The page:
• It’s a nightmare isn’t it! We’ve just been referred to specialists after almost five years!!! Really hoping to get to the bottom of it. GAPS looks like the diet for us too, fingers crossed xx

  14. Gosh it sounds like you’ve been having a really tough time! I think if this thing works then it will be worth it and although it sounds drastic it may solve all your problems. I hope it works out for you. xx #WotW

  15. This sounds very interesting! And although it wouldn’t be much fun to do, it would be absolutely worth it if it worked! My husband is allergic to wheat and sticks to a gluten free diet… I wonder if it would work for him? I think he’d do pretty much anything to be able to eat proper pizza again!

  16. This just reminds me how fantastic the internet is! Such a brilliant way to find helpful information and in this case, blogs, to support and guide you through something as difficult and unknown as this. Good luck and I hope it works for you. #POCOLO

  17. This sounds very interesting and while a little drastic could be just the thing you need. Trying it out yourself first seems the sensible way to go. I am *touch wood* so lucky that none of us have any food issues. I had trouble with wheat and dairy for awhile in my twenties, but cutting them out and then slowly reintroducing them seemed to work, I now stick to moderate amounts of each. The kids thankfully have no problems at all. Good luck, I look forward to seeing how it goes and I hope that, although more than a holiday is needed, you find a solution x Thanks so much for linking to #ThePrompt

  18. This sounds truly fascinating, i think there is a lot that we really don’t understand about the effects certain foods can have on the body. I really hope this method helps and works for you and your family! xx #wotw

  19. You are so right to share this with as many people as you possibly can. People need to know so that if they have similar issues, they will not be left in the dark. Keep sharing the info you are getting, hun! x Mel #PoCoLo

  20. This is interesting, and hopefully you will get some good answers (and solutions!) from it… But I have to admit I’m a little sceptical about all the health / cure claims. Will keep an open mind tho and wish you all the luck in the world, to help your daughter. X
    #PoCoLo

  21. I’ve not heard of this before, but you’re absolutely right to share it and be looking into if for your family. If it takes one year of their young lives to make for a more comfortable rest of their lives, it sounds worth it to me. Best of luck with it, and thanks so much for sharing with #WotW

  22. Reading this post has really made me put things into perspective. We don’t have allergies – although we do have asthma – so have never had to deal with any of these issues, which must be such a challenge. Your strength and perseverance is remarkable & inspiring. It’s clear you’re doing everything you can for your little one. Good luck on the journey ahead xx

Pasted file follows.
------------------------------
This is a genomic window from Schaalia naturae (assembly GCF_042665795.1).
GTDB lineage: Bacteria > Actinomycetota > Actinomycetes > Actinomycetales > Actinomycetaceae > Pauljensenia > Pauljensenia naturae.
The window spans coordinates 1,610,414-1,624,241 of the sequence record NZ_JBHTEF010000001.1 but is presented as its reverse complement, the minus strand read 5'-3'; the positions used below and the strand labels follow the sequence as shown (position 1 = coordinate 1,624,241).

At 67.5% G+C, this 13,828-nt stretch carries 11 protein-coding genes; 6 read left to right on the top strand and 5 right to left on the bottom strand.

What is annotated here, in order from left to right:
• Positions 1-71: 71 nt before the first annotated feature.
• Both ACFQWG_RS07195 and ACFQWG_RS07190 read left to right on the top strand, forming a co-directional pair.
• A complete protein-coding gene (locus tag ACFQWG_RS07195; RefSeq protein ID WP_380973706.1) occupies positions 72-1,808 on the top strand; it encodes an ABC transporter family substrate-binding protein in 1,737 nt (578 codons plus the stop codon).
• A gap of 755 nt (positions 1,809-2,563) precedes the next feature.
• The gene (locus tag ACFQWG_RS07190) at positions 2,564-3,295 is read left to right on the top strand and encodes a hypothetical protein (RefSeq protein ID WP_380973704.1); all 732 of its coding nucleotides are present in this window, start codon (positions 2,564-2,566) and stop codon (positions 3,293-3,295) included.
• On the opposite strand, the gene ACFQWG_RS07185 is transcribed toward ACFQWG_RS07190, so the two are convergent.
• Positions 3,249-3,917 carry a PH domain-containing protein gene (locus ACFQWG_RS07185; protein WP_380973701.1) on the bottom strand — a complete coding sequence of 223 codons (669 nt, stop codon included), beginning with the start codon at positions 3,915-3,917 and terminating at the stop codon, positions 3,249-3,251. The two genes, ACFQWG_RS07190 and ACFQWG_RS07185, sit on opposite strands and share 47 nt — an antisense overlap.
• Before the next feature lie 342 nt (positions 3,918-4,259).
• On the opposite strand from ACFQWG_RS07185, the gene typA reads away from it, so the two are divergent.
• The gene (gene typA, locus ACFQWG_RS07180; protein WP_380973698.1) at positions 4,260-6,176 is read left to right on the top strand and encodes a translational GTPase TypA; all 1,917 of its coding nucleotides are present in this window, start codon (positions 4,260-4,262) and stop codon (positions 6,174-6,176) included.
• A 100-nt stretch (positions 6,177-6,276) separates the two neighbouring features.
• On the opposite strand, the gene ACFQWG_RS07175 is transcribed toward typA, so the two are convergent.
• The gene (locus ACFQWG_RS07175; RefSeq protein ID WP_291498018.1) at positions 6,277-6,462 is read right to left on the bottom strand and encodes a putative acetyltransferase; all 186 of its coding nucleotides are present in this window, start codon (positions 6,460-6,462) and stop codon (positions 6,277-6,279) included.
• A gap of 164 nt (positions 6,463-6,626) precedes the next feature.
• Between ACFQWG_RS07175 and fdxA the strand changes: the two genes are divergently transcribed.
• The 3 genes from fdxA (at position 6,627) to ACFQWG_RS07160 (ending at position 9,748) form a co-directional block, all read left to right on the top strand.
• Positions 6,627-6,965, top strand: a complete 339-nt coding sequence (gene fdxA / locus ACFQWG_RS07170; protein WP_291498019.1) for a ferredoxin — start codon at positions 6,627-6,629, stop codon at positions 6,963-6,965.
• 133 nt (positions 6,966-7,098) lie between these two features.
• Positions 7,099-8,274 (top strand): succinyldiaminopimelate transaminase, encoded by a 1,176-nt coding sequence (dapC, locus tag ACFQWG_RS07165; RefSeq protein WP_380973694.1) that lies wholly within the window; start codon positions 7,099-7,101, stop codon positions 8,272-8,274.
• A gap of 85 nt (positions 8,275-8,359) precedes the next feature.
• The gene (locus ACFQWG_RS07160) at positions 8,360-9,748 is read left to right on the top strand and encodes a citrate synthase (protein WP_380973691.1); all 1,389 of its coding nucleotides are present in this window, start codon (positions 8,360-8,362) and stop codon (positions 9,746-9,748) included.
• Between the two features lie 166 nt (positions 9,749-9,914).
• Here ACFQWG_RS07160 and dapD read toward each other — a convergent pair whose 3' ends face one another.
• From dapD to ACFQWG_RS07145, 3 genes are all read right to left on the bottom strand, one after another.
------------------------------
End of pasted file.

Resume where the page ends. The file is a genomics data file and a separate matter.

#theprompt

  23. I couldn’t recommend the GAPS diet more! I have been following it for nearly 2 years now, most of that time self-implementing it, the last few months under the guidance of a GAPS Practitioner. I’ve still got a little way to go but have come SO far from where I was. This diet has turned my life upside down! Not only did I learn about the importance of bacteria, but my hubby and I learnt about what ‘organic’ meant and all the misinformation about health including saturated fat, etc. It’s been an eye-opening couple of years! The GAPS diet is certainly not an easy diet to implement but the benefits you receive out-way the inconvenience about a million to one! You should definitely read the rest of the book and give the diet a go (with a GAPS Practitioner is much easier). Good luck! 🙂

  24. I hadn’t heard of this before either and I have to say that it is so fantastic that you made some discoveries because of another blog – blogging is such a great thing for so many reasons and this is certainly one of them. Hope you make more discoveries as a result. Thank you for linking to PoCoLo as always lovely 🙂 xx

  25. 6-week detox sounds quite a thing. Would your kids be doing it? I suppose it is like any therapy really, will take a bit of doing. But fantastic if it offers a cure and they have an improved digestive system after #theprompt

  26. My daughter has hideous eczema but intensive moisturising seems to have got it back under control but it increasing wondering if it’s a food intolerance. Food for thought! #wotw

  27. Good luck with the testing process, eldest is allergic to penicillin and Dad started with a nut allergy out of nowhere. My throat itches with nuts so haven’t been able to eat them for years. Good luck with it all. Thanks for linking up to #brilliantblogposts

    • Thanks hon. We’ve finally been referred to a paediatrician and also OT! Fingers crossed we’ll get to the bottom of it all, and combined with the GAPS diet health will be restored long term.